I used to work in Egham and our hours were 8-6, so I could never really ever do drop-off and pick-up. So to be able to do those kinds of things, which may seem small, has been a real benefit of this lockdown. My kids weren’t old enough really to do proper home-schooling. We had these grand plans for structuring their days – an hour of reading on this, an hour of fun play on that – and it just didn’t materialise in that way. So we’re glad our son has been able to start school this September!

How do you split the business of running your life together with your wife?

I’m more conscious of everything my wife does – both seen and unseen – with the kids and the house and her work, and appreciate how difficult that all is. We split things between us on a day-by-day basis depending on what we both have on. And we as a family like to do things together, so if we can both do drop-off or pick-up together then we like to do that. I’ve been able to do more with the kids this year than I ever have done before, and I hope in the future that level of flexibility can and will continue into whatever my next role is.


How have you changed as a person this year?

This year has really made me appreciate the business of sport and how lucky I have been through all my different jobs. Sometimes you take some of that for granted. You can be sitting at the final of some major sports event and thinking, ‘this is work, I’ve got a job to do, but I’d rather be at home’. But this really does make you appreciate some of those moments in your career and a real desire to be back there.

As a person, I’ve become a bit more willing to ask for things. If you don’t ask you don’t get. Particularly in a situation where you’re trying to look for a new role; it’s important to rely on your experience and the people you’ve connected with. In the past, I think I was probably a bit timid to do that sort of thing in case they said no. But now I think if you reach out to someone and they say no or they don’t reply then that’s ok. I’ve become a bit more willing to do that and have actually been really surprised by the responses of people – both positive and negative! Some people I would never have expected in a million years to come back to me have reached out and offered their time and help; and on the other side there have been people who have disappointed me by not getting back. Previously I might have put a black mark by their name in my head and held onto that. But now I think it might not have been the right time for them or they might have been having a bad day. And if in two or three years they reach out, I’ll be the bigger man and help them.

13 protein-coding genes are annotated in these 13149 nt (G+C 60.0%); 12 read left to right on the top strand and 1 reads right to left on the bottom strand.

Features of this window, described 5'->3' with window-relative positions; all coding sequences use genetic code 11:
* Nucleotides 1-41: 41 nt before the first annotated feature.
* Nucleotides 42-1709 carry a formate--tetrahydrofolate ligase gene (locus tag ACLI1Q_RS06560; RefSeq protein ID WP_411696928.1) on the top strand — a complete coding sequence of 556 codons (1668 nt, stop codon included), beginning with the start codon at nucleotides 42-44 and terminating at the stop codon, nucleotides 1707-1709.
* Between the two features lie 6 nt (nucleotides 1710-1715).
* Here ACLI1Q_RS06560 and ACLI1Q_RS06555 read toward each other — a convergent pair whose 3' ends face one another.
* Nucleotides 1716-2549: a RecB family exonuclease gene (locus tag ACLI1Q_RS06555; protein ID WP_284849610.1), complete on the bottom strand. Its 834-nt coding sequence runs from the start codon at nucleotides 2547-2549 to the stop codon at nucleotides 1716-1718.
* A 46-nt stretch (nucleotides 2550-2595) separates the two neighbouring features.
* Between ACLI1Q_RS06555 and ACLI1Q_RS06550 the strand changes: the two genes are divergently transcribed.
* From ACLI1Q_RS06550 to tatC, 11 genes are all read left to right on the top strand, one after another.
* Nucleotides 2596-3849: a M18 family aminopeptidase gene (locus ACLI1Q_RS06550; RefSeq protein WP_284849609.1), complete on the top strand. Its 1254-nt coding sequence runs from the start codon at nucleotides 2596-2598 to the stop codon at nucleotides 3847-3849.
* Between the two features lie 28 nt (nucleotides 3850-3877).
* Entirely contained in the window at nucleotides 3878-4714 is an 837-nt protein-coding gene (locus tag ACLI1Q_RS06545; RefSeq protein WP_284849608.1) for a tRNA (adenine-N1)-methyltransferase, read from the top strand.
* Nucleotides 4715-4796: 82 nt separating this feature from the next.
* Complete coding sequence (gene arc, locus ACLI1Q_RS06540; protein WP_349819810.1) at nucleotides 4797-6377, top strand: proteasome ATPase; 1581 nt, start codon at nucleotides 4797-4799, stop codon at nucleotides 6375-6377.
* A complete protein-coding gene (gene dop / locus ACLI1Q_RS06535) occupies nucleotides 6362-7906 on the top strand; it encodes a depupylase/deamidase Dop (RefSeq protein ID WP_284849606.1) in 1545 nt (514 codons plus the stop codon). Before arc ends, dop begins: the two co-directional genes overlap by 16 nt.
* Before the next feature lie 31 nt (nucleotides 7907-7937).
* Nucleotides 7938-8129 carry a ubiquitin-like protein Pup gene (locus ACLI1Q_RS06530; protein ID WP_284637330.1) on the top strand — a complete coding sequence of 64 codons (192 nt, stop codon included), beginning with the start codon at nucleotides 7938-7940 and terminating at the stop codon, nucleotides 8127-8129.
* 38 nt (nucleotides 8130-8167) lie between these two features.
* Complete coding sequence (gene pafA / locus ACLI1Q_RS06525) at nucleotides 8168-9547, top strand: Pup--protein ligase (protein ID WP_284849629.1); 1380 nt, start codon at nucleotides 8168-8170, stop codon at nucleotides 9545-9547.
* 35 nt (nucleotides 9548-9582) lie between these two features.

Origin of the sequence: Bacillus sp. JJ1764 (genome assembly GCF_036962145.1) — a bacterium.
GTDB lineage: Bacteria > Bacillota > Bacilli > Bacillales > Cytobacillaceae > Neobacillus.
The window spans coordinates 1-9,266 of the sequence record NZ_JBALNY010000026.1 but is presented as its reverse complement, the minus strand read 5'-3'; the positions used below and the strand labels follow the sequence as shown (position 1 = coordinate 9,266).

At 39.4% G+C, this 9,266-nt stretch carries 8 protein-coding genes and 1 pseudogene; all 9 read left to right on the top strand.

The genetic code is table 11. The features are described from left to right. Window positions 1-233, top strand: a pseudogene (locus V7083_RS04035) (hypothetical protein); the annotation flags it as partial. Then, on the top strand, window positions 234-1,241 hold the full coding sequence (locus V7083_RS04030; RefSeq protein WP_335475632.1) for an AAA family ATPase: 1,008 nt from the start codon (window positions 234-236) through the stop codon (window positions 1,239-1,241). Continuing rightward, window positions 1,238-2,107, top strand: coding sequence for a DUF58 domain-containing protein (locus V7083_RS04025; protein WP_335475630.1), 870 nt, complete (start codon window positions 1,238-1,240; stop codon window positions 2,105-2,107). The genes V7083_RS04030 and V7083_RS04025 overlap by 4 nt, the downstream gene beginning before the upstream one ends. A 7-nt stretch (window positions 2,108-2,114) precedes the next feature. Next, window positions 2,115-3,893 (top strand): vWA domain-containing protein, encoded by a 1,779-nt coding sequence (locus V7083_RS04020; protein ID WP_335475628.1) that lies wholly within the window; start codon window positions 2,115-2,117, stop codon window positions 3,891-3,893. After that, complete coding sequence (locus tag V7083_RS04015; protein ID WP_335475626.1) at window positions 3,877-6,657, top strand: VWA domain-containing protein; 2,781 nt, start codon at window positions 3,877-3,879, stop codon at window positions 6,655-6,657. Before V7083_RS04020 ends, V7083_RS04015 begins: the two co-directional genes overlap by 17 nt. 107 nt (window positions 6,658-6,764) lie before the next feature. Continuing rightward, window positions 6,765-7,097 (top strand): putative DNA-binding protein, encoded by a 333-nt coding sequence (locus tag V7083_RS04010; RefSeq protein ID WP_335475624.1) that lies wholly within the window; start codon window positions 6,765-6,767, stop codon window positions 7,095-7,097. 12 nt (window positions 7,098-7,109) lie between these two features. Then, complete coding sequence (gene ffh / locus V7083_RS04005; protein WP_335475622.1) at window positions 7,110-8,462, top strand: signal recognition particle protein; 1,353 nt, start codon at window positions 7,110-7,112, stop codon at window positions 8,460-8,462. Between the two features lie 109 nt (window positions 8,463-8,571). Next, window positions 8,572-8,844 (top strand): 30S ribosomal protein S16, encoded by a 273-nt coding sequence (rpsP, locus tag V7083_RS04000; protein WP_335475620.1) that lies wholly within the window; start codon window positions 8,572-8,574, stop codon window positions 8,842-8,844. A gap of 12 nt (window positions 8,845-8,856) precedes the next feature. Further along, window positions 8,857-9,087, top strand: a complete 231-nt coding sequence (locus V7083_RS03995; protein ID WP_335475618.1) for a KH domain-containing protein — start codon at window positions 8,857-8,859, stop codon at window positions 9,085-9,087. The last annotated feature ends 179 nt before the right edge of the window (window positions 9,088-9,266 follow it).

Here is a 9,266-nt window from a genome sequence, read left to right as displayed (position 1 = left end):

During Covid, there really does feel like there’s a community of people within sport and within marketing that all want to help each other, and I think that’s one of the real positives that’s come out of this.



What does your daily routine look like?

Right at the beginning of lockdown there was a much more set routine. Now it’s about making lists. My dad always used to make lists; he used to carry a little card in his pocket and he’d take it out and write things down all the time. He still does it. I think it helps him clear his mind. And I’ve started to do that too. I try to do it on a weekly basis. From that list, I then try to build what the day looks like. Before, I probably felt that myself and my work was the most important, and then my wife would often work around me; now it feels like I’m the last piece trying to slot in around everyone else. I’m perfectly happy with that. It’s about making that into a daily routine.

If you have a job your routine is set for you more or less. You have meetings that are put in for you; you have meetings that you put in; and by the end of the week or the end of the month you have to do this presentation, or deliver this by a particular deadline. Whereas now, the beauty and the challenge of it is that I can set myself whatever I want. And recently I’ve tried to instil some discipline in doing just one thing at a time; not jumping between email, LinkedIn, Twitter, a job site, a sports site. I’ve tried to build it all into blocks across the day.